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Overall, these materials reflect how the onset of World War I reflected a mass readership eager for as much information about the war as the newly muscular mass media could provide. Some of it was crudely propagandist, but—especially in the opening years of the war—much of it expressed a level of nuance nearly unthinkable in our current age of hyper-partisan, image-first media saturation.

Perhaps McMaster’s interest in the newspaper as a historical source reflected the state of print journalism as he was coming into his own as a historian. Certainly this small repository shows the wide variety of social and historical conclusions one could draw from the print sources of the time, especially when they trained their collective powers on the first great military conflagration of the modern era.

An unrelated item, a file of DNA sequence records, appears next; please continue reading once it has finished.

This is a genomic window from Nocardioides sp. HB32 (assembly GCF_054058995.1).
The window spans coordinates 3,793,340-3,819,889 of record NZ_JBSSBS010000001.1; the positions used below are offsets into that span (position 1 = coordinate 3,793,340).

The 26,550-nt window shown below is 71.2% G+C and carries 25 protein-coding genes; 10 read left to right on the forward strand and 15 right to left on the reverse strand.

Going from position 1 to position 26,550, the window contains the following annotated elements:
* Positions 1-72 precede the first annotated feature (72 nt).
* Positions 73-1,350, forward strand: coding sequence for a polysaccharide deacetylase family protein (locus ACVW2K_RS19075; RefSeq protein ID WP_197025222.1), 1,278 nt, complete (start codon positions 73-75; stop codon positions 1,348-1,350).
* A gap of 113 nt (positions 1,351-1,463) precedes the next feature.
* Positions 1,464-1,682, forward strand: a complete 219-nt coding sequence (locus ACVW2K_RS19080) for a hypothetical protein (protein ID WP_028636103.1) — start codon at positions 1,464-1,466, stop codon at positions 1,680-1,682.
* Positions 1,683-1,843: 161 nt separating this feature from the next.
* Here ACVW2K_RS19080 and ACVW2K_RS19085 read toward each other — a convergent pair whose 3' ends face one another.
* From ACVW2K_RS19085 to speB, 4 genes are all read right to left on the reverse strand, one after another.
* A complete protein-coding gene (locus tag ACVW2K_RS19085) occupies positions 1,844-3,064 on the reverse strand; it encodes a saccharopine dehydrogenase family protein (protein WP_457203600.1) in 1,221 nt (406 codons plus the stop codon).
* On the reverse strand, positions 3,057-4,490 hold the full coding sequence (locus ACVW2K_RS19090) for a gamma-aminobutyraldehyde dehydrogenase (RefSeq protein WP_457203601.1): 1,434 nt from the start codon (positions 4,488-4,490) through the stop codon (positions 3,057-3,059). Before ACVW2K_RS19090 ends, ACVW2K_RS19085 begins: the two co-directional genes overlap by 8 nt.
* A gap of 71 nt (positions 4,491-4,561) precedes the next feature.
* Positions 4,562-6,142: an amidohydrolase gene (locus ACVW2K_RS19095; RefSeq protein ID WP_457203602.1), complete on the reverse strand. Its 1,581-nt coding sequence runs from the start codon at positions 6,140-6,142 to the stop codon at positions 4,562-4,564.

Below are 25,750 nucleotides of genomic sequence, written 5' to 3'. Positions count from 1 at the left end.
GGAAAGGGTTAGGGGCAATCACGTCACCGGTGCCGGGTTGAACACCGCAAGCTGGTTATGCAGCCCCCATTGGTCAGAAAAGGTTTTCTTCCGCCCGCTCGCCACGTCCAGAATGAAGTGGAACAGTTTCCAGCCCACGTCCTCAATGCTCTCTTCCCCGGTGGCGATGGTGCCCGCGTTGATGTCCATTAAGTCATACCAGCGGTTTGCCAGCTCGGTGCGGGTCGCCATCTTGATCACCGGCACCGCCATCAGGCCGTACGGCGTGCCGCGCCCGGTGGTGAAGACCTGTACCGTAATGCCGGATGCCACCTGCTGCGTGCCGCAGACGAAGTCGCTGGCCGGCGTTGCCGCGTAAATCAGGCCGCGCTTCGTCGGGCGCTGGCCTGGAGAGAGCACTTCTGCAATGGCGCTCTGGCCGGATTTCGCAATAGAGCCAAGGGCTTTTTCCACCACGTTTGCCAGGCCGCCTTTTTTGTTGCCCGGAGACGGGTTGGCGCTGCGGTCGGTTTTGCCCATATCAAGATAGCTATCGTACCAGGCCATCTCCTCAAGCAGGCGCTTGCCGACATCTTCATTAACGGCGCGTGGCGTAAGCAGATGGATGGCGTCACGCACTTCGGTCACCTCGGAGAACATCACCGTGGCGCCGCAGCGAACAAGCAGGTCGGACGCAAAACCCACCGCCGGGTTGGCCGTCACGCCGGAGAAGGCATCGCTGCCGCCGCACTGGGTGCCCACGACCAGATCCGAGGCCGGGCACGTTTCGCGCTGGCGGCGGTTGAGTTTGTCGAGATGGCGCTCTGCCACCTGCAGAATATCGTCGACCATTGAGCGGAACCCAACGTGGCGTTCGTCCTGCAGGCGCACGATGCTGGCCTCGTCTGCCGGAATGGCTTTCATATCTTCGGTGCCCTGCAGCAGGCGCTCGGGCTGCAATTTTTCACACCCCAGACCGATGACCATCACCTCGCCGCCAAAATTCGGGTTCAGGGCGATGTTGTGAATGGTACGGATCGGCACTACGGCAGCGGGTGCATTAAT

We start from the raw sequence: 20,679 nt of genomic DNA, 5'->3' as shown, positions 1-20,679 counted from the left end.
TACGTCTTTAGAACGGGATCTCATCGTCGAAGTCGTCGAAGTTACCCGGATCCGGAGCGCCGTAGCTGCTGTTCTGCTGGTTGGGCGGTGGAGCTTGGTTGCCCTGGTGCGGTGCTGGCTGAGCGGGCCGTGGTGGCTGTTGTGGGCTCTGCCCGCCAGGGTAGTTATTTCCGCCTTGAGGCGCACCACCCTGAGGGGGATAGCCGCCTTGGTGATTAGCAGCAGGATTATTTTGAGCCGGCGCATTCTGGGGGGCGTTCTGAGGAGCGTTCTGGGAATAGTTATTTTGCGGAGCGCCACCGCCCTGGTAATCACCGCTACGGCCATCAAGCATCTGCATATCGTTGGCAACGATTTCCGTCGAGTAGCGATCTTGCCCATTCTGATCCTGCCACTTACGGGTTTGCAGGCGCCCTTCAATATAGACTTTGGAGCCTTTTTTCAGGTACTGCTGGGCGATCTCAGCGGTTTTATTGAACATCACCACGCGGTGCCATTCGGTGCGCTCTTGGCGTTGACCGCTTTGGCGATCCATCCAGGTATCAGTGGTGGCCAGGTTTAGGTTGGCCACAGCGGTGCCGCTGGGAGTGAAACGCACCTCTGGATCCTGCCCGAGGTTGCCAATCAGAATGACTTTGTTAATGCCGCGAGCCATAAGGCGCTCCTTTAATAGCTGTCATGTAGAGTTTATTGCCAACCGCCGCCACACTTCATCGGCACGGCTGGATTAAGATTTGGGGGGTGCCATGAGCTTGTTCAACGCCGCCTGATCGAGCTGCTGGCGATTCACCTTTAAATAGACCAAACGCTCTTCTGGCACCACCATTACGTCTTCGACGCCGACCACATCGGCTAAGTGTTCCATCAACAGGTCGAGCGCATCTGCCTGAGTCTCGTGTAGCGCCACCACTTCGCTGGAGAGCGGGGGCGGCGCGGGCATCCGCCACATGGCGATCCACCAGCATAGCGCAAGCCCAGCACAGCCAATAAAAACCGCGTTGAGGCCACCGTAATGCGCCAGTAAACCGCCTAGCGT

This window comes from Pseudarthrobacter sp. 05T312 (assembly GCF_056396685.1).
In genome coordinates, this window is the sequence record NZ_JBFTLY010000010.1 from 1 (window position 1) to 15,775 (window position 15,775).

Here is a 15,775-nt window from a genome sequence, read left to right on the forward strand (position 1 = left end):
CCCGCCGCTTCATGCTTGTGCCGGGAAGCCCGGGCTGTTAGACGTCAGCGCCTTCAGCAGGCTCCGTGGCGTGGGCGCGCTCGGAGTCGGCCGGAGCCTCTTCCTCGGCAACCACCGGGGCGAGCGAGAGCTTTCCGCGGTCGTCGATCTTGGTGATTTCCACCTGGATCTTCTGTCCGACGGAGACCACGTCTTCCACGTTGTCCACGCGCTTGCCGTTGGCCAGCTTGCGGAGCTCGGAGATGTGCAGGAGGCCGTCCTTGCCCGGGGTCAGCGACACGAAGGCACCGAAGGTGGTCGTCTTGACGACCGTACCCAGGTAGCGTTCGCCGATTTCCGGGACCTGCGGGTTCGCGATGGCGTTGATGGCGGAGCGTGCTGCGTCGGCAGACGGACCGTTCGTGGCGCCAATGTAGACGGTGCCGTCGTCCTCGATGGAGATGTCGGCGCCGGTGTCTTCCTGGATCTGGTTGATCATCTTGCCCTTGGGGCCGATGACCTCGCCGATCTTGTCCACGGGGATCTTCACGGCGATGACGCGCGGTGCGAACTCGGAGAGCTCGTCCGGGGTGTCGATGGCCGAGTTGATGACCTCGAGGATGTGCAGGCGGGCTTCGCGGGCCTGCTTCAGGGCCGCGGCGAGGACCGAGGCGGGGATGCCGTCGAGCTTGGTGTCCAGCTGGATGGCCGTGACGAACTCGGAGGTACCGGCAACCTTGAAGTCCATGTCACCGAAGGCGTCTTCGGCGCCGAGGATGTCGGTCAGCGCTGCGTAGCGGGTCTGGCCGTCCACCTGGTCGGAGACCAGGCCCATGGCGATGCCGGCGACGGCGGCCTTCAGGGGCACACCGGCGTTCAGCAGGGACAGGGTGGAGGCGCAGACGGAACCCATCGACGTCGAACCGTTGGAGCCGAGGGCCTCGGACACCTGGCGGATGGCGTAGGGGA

Beyond the human cost–World War I’s financial implications

Box 2, Folder 8When it comes to archival collections, I almost always fall in love because I am forced to look at something in an entirely new way … the Paul Schrecker collection of Austrian World War I ephemera is no exception.  This collection documents a Viennese man’s experience on the home front during World War I. I have not really had the opportunity to work with primary sources from the Central Powers’ perspective.  The American perspective, sure!  And with some frequency, the British and French perspective too!  This collection was an absolute treasure trove of stuff folded up and squashed into an old scrapbook called Kriegserinnerungen 1914 (War Memories).